Food & Drink

You Can (and Should) Plan a Whole Bangkok Weekend Eating at Restaurants by This Chef

From 100 Mahaseth to Fran’s… Locavore, sustainable, nose-to-tail chef Chalee Kader is always on our radar and needs to be on yours, too.

Chalee Kader

Courtesy of 100 Mahaseth

By Megan Leon

Nov 11, 2022

ON ANY GIVEN DAY, you can find Chalee Kader flipping pancakes and turning eggs into the most sought-after scramble in Bangkok. Is that unexpected for a guy famous for his offal-focused dishes? Not at all. Both are forms of comfort food, and this multi-talented, business-savvy, cooler-than-a-polar-bear’s-toenails chef has the soothing side of eating at heart in everything he does.

Chef Chalee Kader presides over Mickey’s Diner (American to the core), Fran’s Brunch and Greens (good luck getting into this new weekend hotspot), Holy Moly (English-style pies), a fine-dining restaurant, Wana Yook, which highlights the vast varieties of rice from around Thailand in a one-of-its-kind tasting menu, and 100 Mahaseth – a Bib Gourmand in the Michelin guide and also listed in Asia’s 50 Best Discovery

Chalee Kader 100 Mahaseth Wana yook
Chef Chalee Kader. Courtesy of 100 Mahaseth

It was the last, a northeast Thai, Isaan-style restaurant, that put Chalee Kader on the international map. In creating 100 Mahaseth, he had a huge hand in starting Thailand’s cult-like movement of using and respecting strictly domestic ingredients through his brazen nose-to-tail, root-to-fruit, zero-waste dishes that challenged the notion of high-end fare in formerly more traditional Bangkok. Think giant goat ribs, tripe chips with nam prik (chili jam), a northern Thai sausage hot dog, and the restaurant’s most Instagrammed dish: roasted bone marrow topped with perilla seeds. 

“100 Mahaseth single-handedly changed the Bangkok dining scene. His unique fusion cuisine seamlessly blends east and west, tradition and modernity, resulting in a balanced, distinctive cuisine with gentle nods to culinary icons” explain P-A and Lotta Jorgensen, editors of Fool Magazine. Adds chef Chudaree ‘Tam’ Debhakam of Baan Tepa: “Chalee has made a huge contribution to the local sustainable food movement in Thailand and is always unapologetic about the way he delivers his story. He dares to break boundaries.”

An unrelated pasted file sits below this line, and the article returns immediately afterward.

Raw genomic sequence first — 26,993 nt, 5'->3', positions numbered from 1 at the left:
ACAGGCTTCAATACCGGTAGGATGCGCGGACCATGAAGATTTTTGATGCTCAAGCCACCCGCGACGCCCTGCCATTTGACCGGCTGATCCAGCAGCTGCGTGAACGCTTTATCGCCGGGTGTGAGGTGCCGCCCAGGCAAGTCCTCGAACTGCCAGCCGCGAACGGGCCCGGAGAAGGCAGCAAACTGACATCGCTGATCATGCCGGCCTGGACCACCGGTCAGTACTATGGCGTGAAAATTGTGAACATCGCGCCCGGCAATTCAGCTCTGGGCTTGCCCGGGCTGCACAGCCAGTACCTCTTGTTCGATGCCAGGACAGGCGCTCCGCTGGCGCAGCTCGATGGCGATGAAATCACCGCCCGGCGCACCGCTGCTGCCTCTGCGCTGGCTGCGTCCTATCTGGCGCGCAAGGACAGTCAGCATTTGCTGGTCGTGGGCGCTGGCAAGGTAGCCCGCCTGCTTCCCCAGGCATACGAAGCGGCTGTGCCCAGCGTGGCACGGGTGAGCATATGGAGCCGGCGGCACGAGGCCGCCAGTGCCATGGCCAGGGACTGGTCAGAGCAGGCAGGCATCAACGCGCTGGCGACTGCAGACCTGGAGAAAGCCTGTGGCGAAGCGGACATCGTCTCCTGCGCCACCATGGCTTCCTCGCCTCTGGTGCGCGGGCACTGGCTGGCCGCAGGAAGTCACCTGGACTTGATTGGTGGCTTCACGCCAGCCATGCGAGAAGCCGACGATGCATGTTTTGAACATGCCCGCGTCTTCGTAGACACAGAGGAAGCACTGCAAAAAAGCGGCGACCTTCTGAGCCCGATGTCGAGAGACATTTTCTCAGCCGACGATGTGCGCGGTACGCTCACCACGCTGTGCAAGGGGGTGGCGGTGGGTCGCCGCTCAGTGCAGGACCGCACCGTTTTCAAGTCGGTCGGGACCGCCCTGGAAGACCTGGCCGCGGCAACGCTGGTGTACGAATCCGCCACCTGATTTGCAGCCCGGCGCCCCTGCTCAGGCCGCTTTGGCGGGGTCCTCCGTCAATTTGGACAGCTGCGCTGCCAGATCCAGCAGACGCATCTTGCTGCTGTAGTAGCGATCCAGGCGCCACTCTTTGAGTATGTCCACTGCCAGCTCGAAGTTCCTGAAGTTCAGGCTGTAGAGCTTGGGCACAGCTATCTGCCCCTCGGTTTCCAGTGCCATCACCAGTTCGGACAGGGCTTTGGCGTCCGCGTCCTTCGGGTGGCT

Chalee Kader: Bone Marrow, 100 Mahaseth
Bone Marrow. Courtesy of 100 Mahaseth

Born to an Indian father and Thai/Chinese mother, Chalee grew up in Bangkok where he attended an international school and spent weekends learning how to cook from his parents. At 18, he relocated to northern California where he studied Marketing Psychology during the week and worked as a dishwasher on the weekends, eventually dropping out of school and moving into the kitchen full time, before heading back to Bangkok to work as the head chef for the French Ambassador, the place where he found his calling. Had you been in the know when visiting Bangkok within the past decade pre-Covid, you might have gone to the now-closed, and all still-mourned Surface (once the coolest late-night kitchen in the trendy Thonglor neighborhood), The Beer Bridge (a craft-beer gastro pub) or Knock (a sneaker store / elevated diner / exclusive bar).

Opening 100 Mahaseth, however, was the true road to self discovery. “After traveling to Isaan and seeing how local people lived, how they ate, and their immense respect for food and animals, something switched in me,” Kader says. He soon changed tactics and immersed himself in his own culture, in a full 360-manner. “Chalee’s creativity is endless and his actions to support the people behind Isaan ingredients have had a ripple effect in the F&B [food and beverage] scene, bridging the gap between local people and their views of local ingredients,” says his long-time friend and colleague, the owner of Samuay & Sons in Udon Thani, Weerawat ‘Num’ Triyasenawat, himself a huge champion of spicy, and ferment-forward Isaan cuisine.

Chalee Kader 100 mahaseth
Soy-Ju. Courtesy of 100 Mahaseth

Kader’s style is refreshingly unorthodox. He made Thai beef relevant, cow bile and brains appetizing – challenging people’s negative perceptions of local ingredients and bringing pride to them. The biggest challenge for him, he says, is “trying to make people give a higher value to Isaan food and also trying to be sustainable.” What most would have shunned before now has people gravitating towards his ethos, building him a loyal following. While everyone might be doing hay-smoked duck, he’s off making his own pastrami or breaking down an entire cow for Eater

“I don’t think my food is authentic but I always think about how to make things that I understand more interesting,” he tells me. With Kader’s portfolio of some of the most talked-about restaurants in Bangkok, that span from Thai to American classics, you can even find replicas of his most famous creations on menus as far as Portland, Oregon, and as close as home, which let’s face it, might be the sincerest form of flattery. Rather than irritate him, this only seems to push him harder in the kitchen to get creative, keep evolving the food scene and keep people wanting more.